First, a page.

Ask: A Generational Call to Repentance
A story shook me to the core this morning.
Hezekiah. Heard of him? He was one of the godliest kings in Jewish history.
Anyway, God showed Hezekiah favor and rescued Jerusalem from a blood-thirsty bully, the king of Assyria, who had already conquered 46 Jewish cities. Not only did God deliver Jerusalem, but he annihilated the Assyrians, killing 185,000 of them in their sleep! The Israelite soldiers didn’t even have to get their hands dirty. The angel of the Lord did it for them.
Why? Hezekiah had pleaded with God to prove to the Assyrians He was not just another man-made god easily conquered. Sure, Hezekiah and his people got something out of it, too, but Hezekiah’s request revealed a sincere desire to see God glorified, a motive God could really get behind.
Later, Hezekiah got sick and almost died. Again, he pleaded with God for a longer life. His argument? He had honored and obeyed God all his life. This being the kind of behavior God could reward while glorifying Himself, he decided to let Hezekiah live for 15 more years.
Grace upon grace.
Healthy and wealthy once again, Hezekiah relaxed and enjoyed the abundant blessings of God. Comfortable, he grew lax and failed to exercise the same kind of discernment and wisdom he’d shown during hard times. When visitors from Babylon came knocking, he didn’t question why, but invited them in and showed them EVERYTHING in the kingdom, whetting their appetite.
Hezekiah’s foolishness would later cost his people. You see, carelessness, arrogance, and poor stewardship are things God just can’t get behind. They don’t reflect His character or inspire proper respect for His sovereignty, wisdom, and power.
Isaiah, God’s messenger, foretold the consequences of Hezekiah’s actions. Somewhere down the road, the Babylonians would carry off everything Hezekiah had shown them in his milk-drunk stupor. Everything. Even worse, the Babylonians would carry off his own descendants, castrate them, and use them as slaves in the Babylonian palace!
I must admit I cringed when I read that, deep down, where mothers ache when their babies get hurt. I got sick to my stomach and my eyes stung.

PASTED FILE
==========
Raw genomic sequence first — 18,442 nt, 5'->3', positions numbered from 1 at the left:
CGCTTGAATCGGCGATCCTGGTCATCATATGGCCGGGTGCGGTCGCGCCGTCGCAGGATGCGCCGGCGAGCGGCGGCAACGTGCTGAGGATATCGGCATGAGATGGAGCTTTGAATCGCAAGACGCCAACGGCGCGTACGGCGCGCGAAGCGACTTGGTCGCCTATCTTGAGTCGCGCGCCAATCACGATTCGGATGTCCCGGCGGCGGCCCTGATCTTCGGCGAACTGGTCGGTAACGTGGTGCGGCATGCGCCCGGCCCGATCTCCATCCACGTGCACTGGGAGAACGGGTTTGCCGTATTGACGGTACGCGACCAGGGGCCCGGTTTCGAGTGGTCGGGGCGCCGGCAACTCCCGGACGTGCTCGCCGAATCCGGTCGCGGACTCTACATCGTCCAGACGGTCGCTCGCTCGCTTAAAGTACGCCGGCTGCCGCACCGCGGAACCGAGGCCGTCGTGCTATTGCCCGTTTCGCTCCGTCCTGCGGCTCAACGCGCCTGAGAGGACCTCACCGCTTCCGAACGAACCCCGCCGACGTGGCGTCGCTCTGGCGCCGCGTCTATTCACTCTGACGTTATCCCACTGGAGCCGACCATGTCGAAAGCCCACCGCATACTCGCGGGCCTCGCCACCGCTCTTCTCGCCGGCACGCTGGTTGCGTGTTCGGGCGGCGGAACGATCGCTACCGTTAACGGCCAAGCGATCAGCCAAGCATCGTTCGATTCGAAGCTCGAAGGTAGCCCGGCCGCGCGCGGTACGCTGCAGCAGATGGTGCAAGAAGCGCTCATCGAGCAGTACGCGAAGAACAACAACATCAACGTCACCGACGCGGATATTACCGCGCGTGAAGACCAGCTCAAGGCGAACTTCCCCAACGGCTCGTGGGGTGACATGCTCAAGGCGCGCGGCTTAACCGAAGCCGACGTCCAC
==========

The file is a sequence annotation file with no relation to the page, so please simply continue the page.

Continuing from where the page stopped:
Apparently, the news did not have the same effect on Hezekiah. In fact, he called the Lord’s judgment “good.”
Um, excuse me?!?
Now, I’m sure one part of Hezekiah was just recognizing God’s wisdom and sovereignty like he always had before. Of course the judgment was “good.” A good God had handed it down. But the other part of him was just glad he wouldn’t have to live through it (Isaiah 39:8).
Bottom line? Hezekiah was okay with his descendants’ having to endure the horrific consequences of his actions as long as he didn’t have to experience it himself or watch.
He didn’t pull out the sackcloth and ashes. He didn’t repent. He didn’t even ask!
King Hezekiah just gave up.
Oh, he wouldn’t have had a leg to stand on, of course, and God would, in no way, have been obligated to do as Hezekiah asked, but he could have at least tried! He could have admitted fault and doubled-down on his commitment to reflect God’s character and be a good steward with all God had given him. He could have asked God reveal His mercy and grace by sparing Judah the hardship foretold, thereby glorifying Himself, but he didn’t.
The result? Hezekiah’s son, Manasseh, became one of the worst kings in Jewish history, turning his back on God and reinstating the wicked religious practices of his grandfather—a God-fearing parent’s worst nightmare—and everything Isaiah foretold came true under Nebuchadnezzar.
I just don’t get it.
How could a godly man like Hezekiah not show more remorse for his carelessness, arrogance, and poor stewardship? How could he not scramble to turn things back around once he knew he’d messed up? How could he experience personal relief knowing his actions would someday cause others grief? How could he not do a better job of raising his children in fear and admonition of God after years of experiencing God’s blessing and favor? How does a once-passionate servant of God grow lazy and apathetic?
You know, I say I don’t get it, but maybe I do, on some level anyway.
Maybe you do, too.
Now, I don’t feel the need to spill my guts here—details are superfluous in matters of motive—and I wouldn’t, in a million years, ask you to spill yours, but I think we’d all do well to take this cautionary tale to heart and get honest with ourselves and with God.
While we may not be able to undo damage already done or hold back the consequences of past actions, we can start over. We can do better.
The Bible says, “If we confess our sin, He is faithful and just to forgive us our sin and cleanse us from all unrighteousness” (1 John 1:9).
The truth is none of us have a leg to stand on before holy God, but we do have Jesus, a mediator who understands what it’s like to be us (Heb. 4:15). Through His obedient death and resurrection, we have forgiveness for sin, past, present, and future (1 Pet. 3:18); eternal life by grace through faith (Eph. 2:8); and the ability to live for God’s glory by the supernatural power of His Holy Spirit, no matter what we have or haven’t done to this point (Phil. 2:13).
It may be too late for Hezekiah, but it’s not too late for us! All we have to do is ask (Rom. 10:9-10, Gal. 4:6).